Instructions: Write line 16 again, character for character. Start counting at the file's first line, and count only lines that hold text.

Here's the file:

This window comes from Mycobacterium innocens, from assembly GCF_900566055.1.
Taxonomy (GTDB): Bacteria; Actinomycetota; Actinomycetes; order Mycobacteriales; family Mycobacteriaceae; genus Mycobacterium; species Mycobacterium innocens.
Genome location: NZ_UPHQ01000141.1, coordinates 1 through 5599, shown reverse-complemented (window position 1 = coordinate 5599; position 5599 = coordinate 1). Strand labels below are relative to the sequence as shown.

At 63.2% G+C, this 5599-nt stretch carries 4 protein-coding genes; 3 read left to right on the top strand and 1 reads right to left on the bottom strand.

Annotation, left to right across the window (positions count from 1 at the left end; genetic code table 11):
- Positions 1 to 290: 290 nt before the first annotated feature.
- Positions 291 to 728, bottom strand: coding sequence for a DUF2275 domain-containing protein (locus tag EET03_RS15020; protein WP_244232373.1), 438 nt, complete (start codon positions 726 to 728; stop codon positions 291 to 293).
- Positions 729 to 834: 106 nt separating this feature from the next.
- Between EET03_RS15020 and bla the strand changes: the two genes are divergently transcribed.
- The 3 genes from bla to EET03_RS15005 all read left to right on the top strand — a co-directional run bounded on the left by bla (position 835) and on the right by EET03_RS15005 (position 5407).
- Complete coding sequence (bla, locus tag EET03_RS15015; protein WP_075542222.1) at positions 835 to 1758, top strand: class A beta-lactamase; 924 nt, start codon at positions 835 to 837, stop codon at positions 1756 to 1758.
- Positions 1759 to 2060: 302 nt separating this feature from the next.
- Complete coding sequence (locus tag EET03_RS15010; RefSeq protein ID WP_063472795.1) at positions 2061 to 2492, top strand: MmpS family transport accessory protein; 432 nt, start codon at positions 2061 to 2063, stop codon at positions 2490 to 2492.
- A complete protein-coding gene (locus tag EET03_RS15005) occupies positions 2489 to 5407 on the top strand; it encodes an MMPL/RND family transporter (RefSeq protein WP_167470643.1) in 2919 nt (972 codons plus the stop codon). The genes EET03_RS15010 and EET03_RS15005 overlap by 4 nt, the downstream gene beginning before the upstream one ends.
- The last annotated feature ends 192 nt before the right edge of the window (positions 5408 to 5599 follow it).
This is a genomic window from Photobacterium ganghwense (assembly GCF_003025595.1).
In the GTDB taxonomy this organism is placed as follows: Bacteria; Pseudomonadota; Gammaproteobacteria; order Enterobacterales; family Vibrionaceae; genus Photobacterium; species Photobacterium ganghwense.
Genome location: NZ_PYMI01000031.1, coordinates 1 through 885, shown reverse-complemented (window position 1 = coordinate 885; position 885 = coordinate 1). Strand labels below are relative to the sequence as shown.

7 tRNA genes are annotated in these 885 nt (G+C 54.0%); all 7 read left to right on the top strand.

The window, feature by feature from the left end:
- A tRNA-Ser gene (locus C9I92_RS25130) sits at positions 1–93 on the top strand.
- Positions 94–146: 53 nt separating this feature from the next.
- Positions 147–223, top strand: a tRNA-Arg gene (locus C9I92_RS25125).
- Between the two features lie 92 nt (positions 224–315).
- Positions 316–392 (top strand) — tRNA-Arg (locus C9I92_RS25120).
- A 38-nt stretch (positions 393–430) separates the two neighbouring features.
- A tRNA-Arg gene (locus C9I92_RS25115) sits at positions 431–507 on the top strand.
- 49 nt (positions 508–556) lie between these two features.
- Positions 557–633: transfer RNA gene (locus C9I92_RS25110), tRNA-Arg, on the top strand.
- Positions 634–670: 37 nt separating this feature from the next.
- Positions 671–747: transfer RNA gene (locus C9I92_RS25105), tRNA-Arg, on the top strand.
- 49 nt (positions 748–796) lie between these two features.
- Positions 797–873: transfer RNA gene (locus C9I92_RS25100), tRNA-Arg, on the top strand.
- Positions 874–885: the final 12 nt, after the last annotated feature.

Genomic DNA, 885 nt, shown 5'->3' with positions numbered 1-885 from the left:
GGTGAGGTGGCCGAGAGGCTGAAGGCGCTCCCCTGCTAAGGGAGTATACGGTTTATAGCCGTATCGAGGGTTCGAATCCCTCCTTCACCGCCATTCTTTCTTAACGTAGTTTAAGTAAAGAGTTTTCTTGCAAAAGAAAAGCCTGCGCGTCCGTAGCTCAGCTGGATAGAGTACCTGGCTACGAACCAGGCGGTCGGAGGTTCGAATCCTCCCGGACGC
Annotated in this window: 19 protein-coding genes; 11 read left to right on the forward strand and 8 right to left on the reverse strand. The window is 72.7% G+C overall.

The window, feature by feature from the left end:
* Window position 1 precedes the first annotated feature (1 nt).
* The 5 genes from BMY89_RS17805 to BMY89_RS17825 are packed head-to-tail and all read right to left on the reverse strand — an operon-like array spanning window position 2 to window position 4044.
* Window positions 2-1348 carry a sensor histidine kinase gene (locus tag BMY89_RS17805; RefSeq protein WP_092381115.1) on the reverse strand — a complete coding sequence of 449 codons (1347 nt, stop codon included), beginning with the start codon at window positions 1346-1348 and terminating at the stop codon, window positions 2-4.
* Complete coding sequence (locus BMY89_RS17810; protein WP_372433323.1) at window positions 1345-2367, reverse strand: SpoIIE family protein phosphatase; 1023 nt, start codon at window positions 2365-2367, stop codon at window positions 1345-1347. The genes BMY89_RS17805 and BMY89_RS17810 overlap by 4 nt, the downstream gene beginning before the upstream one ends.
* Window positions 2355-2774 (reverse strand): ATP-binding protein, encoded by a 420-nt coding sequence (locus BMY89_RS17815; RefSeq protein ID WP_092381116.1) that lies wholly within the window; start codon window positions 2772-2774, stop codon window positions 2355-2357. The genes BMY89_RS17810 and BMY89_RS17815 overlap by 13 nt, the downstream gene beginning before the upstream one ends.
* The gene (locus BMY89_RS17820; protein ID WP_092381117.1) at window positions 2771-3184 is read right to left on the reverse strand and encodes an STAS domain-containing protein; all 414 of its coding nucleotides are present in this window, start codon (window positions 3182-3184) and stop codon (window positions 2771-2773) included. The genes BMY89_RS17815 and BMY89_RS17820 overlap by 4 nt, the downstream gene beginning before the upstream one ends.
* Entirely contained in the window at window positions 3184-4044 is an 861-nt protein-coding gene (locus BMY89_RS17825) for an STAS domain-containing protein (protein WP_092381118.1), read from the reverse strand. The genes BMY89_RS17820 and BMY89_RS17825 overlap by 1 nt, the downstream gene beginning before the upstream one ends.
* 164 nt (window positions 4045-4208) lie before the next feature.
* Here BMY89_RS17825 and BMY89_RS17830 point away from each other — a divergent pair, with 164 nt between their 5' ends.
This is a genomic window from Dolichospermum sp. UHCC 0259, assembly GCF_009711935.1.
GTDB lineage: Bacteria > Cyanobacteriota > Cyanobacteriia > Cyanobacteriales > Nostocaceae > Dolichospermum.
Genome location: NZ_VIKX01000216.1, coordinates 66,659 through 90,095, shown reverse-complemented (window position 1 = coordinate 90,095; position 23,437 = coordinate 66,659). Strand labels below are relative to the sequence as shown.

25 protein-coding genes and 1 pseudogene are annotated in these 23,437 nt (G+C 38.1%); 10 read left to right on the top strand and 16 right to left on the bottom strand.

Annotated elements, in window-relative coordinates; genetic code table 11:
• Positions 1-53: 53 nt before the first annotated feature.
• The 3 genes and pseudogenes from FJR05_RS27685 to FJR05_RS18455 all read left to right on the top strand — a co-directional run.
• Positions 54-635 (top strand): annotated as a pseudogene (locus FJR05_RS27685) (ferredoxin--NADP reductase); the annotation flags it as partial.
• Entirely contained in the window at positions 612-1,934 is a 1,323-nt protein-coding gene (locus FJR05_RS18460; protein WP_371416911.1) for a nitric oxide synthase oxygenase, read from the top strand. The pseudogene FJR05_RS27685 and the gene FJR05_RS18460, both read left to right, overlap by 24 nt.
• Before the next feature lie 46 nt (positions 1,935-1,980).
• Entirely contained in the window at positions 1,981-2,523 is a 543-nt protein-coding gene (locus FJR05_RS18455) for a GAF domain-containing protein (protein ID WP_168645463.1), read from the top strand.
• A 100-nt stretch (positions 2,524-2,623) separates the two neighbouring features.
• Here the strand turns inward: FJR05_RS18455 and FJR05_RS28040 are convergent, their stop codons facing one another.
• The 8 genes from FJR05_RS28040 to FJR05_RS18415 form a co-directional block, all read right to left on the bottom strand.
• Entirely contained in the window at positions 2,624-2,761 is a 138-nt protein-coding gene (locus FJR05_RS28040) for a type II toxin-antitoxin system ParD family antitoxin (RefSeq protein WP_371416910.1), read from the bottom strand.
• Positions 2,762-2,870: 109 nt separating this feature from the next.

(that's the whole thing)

This is a genomic window from Photobacterium ganghwense (assembly GCF_003025595.1).